A 7.6-magnitude earthquake has struck north of Honduras sparking a tsunami warning.
A 7.6-magnitude earthquake that struck near remote islands belonging to Honduras on Tuesday was felt across northern Central America.
The quake rattled windows in the Honduran capital of Tegucigalpa roughly 519 km to the east and was felt at least as far north as the Mexican state of Quintana Roo.
There were no immediate reports of casualties or major damage.
Rodrigo Anaya Rodriguez was in a hammock inside his house near the popular tourist site of Bacalar Lake near Mexico's Caribbean coast when he felt three tremors.
"It felt like a bulldozer was driving past," he said.
"It didn't last long but was very violent."
He ran to his balcony and saw electricity posts and cables swaying.
In Honduras, firefighters said some residents in southern neighborhoods fled their homes after feeling the shaking.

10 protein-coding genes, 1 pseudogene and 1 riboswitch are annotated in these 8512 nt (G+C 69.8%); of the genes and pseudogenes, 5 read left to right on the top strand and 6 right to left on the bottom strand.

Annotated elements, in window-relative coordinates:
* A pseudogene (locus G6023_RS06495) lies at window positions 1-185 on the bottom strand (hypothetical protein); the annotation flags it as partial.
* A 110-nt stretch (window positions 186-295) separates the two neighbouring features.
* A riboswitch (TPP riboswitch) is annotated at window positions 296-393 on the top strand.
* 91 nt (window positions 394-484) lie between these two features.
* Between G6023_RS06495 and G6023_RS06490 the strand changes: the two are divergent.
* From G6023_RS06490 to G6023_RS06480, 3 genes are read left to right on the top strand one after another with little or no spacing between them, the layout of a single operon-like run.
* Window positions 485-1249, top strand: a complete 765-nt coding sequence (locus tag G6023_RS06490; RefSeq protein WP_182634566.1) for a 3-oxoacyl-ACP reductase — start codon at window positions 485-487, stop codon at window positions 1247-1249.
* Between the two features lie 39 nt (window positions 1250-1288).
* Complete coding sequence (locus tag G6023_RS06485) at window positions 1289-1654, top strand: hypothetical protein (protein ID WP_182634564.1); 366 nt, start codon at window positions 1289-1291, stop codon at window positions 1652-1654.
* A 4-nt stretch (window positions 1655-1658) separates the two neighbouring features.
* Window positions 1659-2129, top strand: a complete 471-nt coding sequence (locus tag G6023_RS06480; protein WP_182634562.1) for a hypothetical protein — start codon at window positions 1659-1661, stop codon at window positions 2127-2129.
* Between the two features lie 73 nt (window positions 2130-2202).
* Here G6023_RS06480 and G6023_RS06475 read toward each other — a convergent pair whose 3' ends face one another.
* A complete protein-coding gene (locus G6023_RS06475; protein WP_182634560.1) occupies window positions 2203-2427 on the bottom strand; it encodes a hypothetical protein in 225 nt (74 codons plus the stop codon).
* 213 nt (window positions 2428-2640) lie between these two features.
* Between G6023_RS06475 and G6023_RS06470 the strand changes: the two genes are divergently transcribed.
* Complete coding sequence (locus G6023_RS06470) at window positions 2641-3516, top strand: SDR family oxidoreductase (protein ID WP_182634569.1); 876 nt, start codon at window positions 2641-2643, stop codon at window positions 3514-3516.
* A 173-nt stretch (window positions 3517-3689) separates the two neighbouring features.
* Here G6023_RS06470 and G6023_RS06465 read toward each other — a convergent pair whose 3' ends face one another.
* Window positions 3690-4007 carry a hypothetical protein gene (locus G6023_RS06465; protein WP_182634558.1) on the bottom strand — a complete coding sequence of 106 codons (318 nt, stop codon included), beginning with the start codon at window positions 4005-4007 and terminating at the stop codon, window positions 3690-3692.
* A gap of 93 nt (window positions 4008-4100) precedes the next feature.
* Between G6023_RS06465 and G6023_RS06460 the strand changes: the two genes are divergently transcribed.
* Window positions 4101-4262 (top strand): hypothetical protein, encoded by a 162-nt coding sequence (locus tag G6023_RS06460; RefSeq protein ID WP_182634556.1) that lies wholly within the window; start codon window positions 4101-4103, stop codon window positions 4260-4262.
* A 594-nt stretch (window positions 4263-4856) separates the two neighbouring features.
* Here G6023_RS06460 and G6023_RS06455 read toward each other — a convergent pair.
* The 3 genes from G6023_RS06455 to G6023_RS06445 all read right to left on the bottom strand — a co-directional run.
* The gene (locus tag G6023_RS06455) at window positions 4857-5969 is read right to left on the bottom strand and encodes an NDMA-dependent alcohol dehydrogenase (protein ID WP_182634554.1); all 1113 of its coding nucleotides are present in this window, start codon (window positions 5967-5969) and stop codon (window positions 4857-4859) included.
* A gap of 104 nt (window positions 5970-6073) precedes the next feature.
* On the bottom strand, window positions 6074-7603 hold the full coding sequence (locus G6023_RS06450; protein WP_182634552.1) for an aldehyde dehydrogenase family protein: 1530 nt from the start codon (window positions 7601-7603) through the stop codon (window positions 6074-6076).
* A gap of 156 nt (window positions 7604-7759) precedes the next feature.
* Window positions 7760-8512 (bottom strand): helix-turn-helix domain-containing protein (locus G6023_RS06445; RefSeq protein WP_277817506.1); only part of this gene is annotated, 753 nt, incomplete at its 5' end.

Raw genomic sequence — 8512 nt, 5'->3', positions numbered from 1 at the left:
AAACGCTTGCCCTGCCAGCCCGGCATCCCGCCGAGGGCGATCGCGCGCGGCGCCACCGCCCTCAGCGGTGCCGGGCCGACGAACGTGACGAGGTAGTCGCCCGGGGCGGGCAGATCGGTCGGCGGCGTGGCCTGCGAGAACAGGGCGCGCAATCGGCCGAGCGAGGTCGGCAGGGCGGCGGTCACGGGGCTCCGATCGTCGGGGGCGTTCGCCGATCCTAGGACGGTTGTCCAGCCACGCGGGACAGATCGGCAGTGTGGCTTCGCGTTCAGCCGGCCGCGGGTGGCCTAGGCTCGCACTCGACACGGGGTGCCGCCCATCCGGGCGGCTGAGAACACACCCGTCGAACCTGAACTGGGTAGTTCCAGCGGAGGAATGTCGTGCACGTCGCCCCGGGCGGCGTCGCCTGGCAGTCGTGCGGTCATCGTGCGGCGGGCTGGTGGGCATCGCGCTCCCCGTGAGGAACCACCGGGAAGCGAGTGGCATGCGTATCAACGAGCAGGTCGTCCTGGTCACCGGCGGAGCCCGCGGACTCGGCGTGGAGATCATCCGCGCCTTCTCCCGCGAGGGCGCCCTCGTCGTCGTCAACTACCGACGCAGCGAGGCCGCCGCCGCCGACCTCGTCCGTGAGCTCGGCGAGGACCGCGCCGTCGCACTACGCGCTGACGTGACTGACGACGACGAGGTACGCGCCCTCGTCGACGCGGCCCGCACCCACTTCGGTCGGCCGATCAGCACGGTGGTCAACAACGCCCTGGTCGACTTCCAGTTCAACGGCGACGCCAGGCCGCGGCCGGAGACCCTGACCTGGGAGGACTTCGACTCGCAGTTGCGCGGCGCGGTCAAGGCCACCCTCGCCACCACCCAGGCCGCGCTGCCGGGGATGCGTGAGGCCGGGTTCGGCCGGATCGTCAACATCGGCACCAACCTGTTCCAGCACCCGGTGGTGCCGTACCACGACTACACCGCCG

The country operates a small naval base on Great Swan Island, about 44km west of the quake's epicentre, but it was not immediately clear how the tremors affected the station.
"We have reports that it was felt in the majority of the country, but we don't have reports of damage," Lizandro Rosales, director of Honduras' contingencies commission, said.
The US Geological Survey said the quake, initially reported as a magnitude 7.8, was centred 202 km northeast of Barra Patuca in Honduras and 307 km southwest of George Town in the Cayman Islands.
The quake was very shallow, at only 10 km, which would have amplified its effect.
The Pacific Tsunami Warning Centre initially warned tsunami waves up to one metre above tide level could hit parts of Honduras, Belize and Puerto Rico along with the US and British Virgin Islands.
About two hours after the quake, the centre said the threat had passed, withdrawing all tsunami advisories connected with the quake.
The tremors were felt in Belize's capital, Belize City, but there were no immediate reports of damage.
Belize's minister in charge of emergency management, Edmond Castro, spoke on local radio to urge people living in low lying coastal areas and islands to stay alert for potentially dangerous waves.